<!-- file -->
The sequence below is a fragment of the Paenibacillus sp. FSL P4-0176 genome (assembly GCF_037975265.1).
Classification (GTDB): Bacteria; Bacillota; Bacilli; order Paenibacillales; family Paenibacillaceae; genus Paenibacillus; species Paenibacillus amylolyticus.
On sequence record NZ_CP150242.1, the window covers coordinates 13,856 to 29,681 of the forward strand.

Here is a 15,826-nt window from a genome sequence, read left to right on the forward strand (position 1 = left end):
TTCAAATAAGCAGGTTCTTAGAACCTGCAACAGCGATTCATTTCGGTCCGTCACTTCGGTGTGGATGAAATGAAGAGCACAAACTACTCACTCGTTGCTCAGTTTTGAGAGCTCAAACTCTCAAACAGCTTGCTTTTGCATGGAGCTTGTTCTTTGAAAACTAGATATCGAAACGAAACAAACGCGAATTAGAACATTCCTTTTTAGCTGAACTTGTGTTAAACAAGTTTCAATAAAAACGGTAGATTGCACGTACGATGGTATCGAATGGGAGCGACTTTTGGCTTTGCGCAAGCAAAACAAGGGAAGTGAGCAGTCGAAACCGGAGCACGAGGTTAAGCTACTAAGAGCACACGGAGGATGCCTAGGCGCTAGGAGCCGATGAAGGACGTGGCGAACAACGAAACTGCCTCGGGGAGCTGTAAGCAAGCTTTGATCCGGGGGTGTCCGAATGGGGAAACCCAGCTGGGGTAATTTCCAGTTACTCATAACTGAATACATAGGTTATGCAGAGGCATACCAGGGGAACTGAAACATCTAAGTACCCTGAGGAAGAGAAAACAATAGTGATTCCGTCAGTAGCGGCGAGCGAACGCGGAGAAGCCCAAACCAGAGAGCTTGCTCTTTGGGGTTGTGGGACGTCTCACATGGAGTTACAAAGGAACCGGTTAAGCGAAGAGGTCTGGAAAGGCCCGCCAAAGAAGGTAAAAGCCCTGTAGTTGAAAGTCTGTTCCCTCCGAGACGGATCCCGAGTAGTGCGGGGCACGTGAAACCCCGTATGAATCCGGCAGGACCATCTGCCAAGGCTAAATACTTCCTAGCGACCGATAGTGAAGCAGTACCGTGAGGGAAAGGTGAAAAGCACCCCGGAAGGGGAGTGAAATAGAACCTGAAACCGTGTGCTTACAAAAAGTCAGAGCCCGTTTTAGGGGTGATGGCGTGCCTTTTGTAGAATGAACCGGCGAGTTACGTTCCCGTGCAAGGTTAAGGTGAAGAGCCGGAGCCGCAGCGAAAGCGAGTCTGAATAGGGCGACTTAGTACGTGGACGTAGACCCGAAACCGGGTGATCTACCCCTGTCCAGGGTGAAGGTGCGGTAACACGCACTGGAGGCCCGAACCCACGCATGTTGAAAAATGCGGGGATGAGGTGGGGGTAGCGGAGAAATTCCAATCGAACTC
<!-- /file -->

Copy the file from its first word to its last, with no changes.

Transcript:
The sequence below is a fragment of the Paenibacillus sp. FSL P4-0176 genome (assembly GCF_037975265.1).
Classification (GTDB): Bacteria; Bacillota; Bacilli; order Paenibacillales; family Paenibacillaceae; genus Paenibacillus; species Paenibacillus amylolyticus.
On sequence record NZ_CP150242.1, the window covers coordinates 13,856 to 29,681 of the forward strand.

Here is a 15,826-nt window from a genome sequence, read left to right on the forward strand (position 1 = left end):
TTCAAATAAGCAGGTTCTTAGAACCTGCAACAGCGATTCATTTCGGTCCGTCACTTCGGTGTGGATGAAATGAAGAGCACAAACTACTCACTCGTTGCTCAGTTTTGAGAGCTCAAACTCTCAAACAGCTTGCTTTTGCATGGAGCTTGTTCTTTGAAAACTAGATATCGAAACGAAACAAACGCGAATTAGAACATTCCTTTTTAGCTGAACTTGTGTTAAACAAGTTTCAATAAAAACGGTAGATTGCACGTACGATGGTATCGAATGGGAGCGACTTTTGGCTTTGCGCAAGCAAAACAAGGGAAGTGAGCAGTCGAAACCGGAGCACGAGGTTAAGCTACTAAGAGCACACGGAGGATGCCTAGGCGCTAGGAGCCGATGAAGGACGTGGCGAACAACGAAACTGCCTCGGGGAGCTGTAAGCAAGCTTTGATCCGGGGGTGTCCGAATGGGGAAACCCAGCTGGGGTAATTTCCAGTTACTCATAACTGAATACATAGGTTATGCAGAGGCATACCAGGGGAACTGAAACATCTAAGTACCCTGAGGAAGAGAAAACAATAGTGATTCCGTCAGTAGCGGCGAGCGAACGCGGAGAAGCCCAAACCAGAGAGCTTGCTCTTTGGGGTTGTGGGACGTCTCACATGGAGTTACAAAGGAACCGGTTAAGCGAAGAGGTCTGGAAAGGCCCGCCAAAGAAGGTAAAAGCCCTGTAGTTGAAAGTCTGTTCCCTCCGAGACGGATCCCGAGTAGTGCGGGGCACGTGAAACCCCGTATGAATCCGGCAGGACCATCTGCCAAGGCTAAATACTTCCTAGCGACCGATAGTGAAGCAGTACCGTGAGGGAAAGGTGAAAAGCACCCCGGAAGGGGAGTGAAATAGAACCTGAAACCGTGTGCTTACAAAAAGTCAGAGCCCGTTTTAGGGGTGATGGCGTGCCTTTTGTAGAATGAACCGGCGAGTTACGTTCCCGTGCAAGGTTAAGGTGAAGAGCCGGAGCCGCAGCGAAAGCGAGTCTGAATAGGGCGACTTAGTACGTGGACGTAGACCCGAAACCGGGTGATCTACCCCTGTCCAGGGTGAAGGTGCGGTAACACGCACTGGAGGCCCGAACCCACGCATGTTGAAAAATGCGGGGATGAGGTGGGGGTAGCGGAGAAATTCCAATCGAACTC